Michael Hauge—A Different Way of Thinking about Character Development

Posted by on May 11, 2011 | 26 comments

Last month a number of other children’s authors and I attended the Screenwriters’ Summit in Toronto.  I’ve already written about what I learned from speakers Linda Seger and John Truby, and now I’ve finally found a moment to write about my favourite speaker of the conference, Michael Hauge.

Because all the speakers have books that they’d love you to buy, I haven’t summarized their entire talks; instead Ive chosen the one nugget of wisdom in each that struck me the most.

Michael Hauge is well known for his Six Stage Plot Structure, and he writes very powerfully about how to create empathy with a main character, even a flawed or unlikeable one.  He also understands dramatic conflict better than most other writers I’ve read.  But for any of that you’ll have to read his book Writing Screenplays That Sell, newly republished in a 20th anniversary edition.

The shiniest nugget I came away with from Hauge’s talk was about the relationship between plot development and character development or, as he put it, the relationship between outer conflict and inner conflict.

Before hearing this talk I saw these two story elements very separately.  My thinking went something like this: I’ve got a plot, which includes an inciting incident, rising action, climax etc. and along the way my character should probably go through a change, so I’ll be sure to have him edge towards change and withdraw a few times until the end where he’ll embrace the change fully.  Since listening to Hauge, however, these two story arcs have become much more united in my mind.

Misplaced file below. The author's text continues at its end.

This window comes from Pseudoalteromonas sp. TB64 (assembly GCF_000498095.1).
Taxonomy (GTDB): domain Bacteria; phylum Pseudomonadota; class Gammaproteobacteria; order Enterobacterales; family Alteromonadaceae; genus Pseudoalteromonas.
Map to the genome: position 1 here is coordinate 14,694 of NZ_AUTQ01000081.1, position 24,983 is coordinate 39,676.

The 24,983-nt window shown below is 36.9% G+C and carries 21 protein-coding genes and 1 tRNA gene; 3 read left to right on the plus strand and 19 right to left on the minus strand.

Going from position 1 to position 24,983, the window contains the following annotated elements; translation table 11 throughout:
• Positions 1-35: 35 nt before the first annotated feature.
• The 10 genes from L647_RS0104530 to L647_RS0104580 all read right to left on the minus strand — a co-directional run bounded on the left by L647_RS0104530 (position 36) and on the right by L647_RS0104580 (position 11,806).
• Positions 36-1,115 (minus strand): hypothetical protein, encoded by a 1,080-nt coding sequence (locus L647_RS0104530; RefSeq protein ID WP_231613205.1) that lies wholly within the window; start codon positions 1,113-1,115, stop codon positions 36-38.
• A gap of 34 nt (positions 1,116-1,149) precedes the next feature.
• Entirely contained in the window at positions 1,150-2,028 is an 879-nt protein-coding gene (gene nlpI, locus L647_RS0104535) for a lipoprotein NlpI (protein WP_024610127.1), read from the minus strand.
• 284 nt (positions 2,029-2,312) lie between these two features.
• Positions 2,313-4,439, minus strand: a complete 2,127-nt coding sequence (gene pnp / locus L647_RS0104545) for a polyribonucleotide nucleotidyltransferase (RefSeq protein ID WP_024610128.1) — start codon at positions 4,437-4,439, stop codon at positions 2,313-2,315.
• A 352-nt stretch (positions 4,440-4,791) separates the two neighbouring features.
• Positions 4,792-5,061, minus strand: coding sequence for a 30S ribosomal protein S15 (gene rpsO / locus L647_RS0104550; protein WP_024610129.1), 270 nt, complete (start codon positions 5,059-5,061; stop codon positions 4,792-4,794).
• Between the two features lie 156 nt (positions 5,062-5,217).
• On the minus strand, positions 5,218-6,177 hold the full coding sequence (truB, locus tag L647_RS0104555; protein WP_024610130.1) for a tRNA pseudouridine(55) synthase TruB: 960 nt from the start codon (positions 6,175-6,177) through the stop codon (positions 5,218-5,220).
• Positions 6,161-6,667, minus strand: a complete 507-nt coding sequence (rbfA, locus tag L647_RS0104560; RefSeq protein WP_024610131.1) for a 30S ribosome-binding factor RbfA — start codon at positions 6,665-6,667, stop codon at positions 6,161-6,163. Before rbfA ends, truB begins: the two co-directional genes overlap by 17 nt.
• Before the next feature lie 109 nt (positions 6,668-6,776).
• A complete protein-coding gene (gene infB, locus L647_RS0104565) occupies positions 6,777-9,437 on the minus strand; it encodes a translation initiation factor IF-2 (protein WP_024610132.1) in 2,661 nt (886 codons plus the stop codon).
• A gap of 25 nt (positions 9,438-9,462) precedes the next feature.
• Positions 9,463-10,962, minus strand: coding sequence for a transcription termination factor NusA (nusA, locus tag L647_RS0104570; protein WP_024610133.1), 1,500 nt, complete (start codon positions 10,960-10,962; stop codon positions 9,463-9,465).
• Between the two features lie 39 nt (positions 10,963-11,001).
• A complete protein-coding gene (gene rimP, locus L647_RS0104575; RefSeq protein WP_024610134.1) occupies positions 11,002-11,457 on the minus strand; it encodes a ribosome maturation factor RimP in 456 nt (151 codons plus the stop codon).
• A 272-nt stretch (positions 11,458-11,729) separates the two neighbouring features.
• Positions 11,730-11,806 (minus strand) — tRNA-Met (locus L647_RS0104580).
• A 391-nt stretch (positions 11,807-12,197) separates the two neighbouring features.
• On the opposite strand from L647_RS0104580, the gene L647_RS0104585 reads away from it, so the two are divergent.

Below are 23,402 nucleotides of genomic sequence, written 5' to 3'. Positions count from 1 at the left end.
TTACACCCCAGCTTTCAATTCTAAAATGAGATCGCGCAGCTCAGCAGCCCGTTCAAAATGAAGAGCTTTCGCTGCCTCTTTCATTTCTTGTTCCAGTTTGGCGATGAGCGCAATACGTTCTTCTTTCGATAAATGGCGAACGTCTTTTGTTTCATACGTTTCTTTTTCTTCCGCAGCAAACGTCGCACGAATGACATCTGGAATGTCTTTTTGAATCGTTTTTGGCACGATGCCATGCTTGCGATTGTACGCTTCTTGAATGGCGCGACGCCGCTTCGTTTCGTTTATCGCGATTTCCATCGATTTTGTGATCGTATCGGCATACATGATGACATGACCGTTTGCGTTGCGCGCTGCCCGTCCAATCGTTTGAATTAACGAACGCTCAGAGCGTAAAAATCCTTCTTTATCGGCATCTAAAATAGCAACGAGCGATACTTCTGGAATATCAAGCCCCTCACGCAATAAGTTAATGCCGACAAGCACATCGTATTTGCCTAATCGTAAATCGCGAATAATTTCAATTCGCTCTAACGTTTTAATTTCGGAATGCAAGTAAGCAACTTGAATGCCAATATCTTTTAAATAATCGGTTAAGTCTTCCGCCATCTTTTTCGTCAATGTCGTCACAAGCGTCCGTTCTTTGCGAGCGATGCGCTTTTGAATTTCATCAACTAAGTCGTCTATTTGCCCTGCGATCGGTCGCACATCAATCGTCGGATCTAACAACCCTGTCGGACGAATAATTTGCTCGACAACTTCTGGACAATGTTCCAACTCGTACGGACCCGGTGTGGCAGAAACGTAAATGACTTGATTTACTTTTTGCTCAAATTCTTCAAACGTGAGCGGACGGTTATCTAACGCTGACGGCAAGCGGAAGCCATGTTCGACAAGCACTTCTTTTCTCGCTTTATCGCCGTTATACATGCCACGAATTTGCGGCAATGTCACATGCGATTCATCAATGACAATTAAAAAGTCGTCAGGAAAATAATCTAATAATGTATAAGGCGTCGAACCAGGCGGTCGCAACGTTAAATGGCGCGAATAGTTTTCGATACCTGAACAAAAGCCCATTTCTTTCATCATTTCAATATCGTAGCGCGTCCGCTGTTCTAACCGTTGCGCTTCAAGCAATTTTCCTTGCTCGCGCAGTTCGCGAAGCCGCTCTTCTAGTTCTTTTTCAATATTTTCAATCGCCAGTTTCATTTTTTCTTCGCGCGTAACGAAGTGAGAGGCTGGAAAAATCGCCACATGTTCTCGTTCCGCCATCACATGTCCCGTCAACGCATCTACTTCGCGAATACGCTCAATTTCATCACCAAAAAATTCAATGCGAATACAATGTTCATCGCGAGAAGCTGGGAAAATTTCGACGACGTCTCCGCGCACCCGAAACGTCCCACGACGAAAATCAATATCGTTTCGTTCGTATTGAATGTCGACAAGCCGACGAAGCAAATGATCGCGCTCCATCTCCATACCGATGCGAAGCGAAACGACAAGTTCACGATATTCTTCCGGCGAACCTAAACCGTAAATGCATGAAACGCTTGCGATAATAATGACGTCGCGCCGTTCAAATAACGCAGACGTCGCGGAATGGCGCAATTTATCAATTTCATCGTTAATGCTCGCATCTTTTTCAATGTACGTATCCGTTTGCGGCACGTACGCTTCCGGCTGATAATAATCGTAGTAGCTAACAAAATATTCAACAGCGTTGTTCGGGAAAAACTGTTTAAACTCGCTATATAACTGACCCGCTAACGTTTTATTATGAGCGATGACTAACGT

I’m probably over-summarizing here—really, read the book!—but for me, his advice on figuring out a character’s inner conflict came down to asking myself these four questions:

What is your hero’s wound?

The hero has a wound or source of pain from his past that he has suppressed but has never really dealt with.

What is your hero’s belief?

Out of the hero’s wound comes a (usually mistaken) belief such as: I’m worthless (Will in Goodwill Hunting), I won’t survive without a rich man to take care of me (Rose in Titanic), if I show people my true self, I will be rejected (Shrek in Shrek) or, if I live as my true self, I will die (Ennis in Brokeback Mountain).

What is your hero’s identity?

The hero’s identity is the false self that they present to the world in order to protect themselves from re-experiencing the wound.

What is your hero’s essence?

The hero’s essence is what’s left if the identity is dropped, the hero’s true self.

For Hauge, character development is the pull between the strong desire to remain in the identity and the need, brought about by the events of the story, to live in essence.

And here’s the connection I promised between outer conflict and inner conflict: According to Hauge, a satisfying outer conflict is created when a hero can only reach his goal if he abandons his false self and embraces his true one.  You can see this from his examples: Will, Rose and Shrek all have to reject their mistaken beliefs, abandon their armor, and live in their essences in order to gain the courage to face the climaxes of their stories.

Identity and essence, Hauge says, define the difference between a sad ending and a tragic one.  Although the ending to Titanic is sad—Rose experiences a great loss—she does move into her true essence at the end of the story, so it is not tragic.  In Brokeback Mountain, however, Ennis not only experiences great loss but also fails to abandon his false identity, and so his ending is a tragic one.

I’d love to hear your thoughts!


  1. Great post! This reminds me of another fantastic book on screenwriting by Peter Dunne called Emotional Structure. He also talks about characters having to let go of their pasts (and essentially relearn who they are) in order to complete their emotional journeys. I love how much screenwriting tips can help with fiction.